The average pharmacy will be making an annual loss of £43,000 by 2024, the survey has projected.
It also noted that many pharmacies will be unable to survive without a positive intervention from NHS England – limiting access to health services in many areas including remote rural communities.
Survey is reflection of reality: AIMp
Community pharmacy sector is currently underfunded and needs quick cash flows to maintain the existing network, the Association of Independent Multiple Pharmacies (AIMp) has said, adding that the EY survey is the reflection of the reality.
Commenting on the EY findings, AIMp chief executive Leyla Hannbeck commented: “This survey is consistent with what AIMp has been outlining, that the sector is underfunded and funding needs to improve to maintain the existing pharmacy network, a network that has shown how vital and valuable it is in the support it can offer to people in their local communities and society at large.”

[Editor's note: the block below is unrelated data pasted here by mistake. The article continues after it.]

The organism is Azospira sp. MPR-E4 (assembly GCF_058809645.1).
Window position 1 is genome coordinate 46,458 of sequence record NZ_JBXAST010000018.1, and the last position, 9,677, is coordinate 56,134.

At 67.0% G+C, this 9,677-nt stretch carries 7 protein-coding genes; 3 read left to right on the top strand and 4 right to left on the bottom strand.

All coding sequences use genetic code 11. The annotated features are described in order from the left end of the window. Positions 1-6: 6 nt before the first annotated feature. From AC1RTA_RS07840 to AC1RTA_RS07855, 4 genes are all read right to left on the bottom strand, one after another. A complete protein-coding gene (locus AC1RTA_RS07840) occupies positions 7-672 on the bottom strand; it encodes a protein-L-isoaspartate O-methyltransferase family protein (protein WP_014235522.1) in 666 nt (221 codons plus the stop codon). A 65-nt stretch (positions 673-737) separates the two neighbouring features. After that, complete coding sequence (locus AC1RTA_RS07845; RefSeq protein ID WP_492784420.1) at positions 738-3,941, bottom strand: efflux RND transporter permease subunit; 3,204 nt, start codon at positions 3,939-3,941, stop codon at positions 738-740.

CCA renews calls for fair funding for pharmacy
The Company Chemists Association (CCA) has welcomed the research which helps demonstrate the huge financial challenges that pharmacies of all sizes face.
Its chief executive, Malcolm Harrison, said: “The CCA has been calling for fair funding for the entire sector for some time. In March, we warned that pharmacy businesses, large and small, would not cope without adequate additional support and may be forced to close permanently.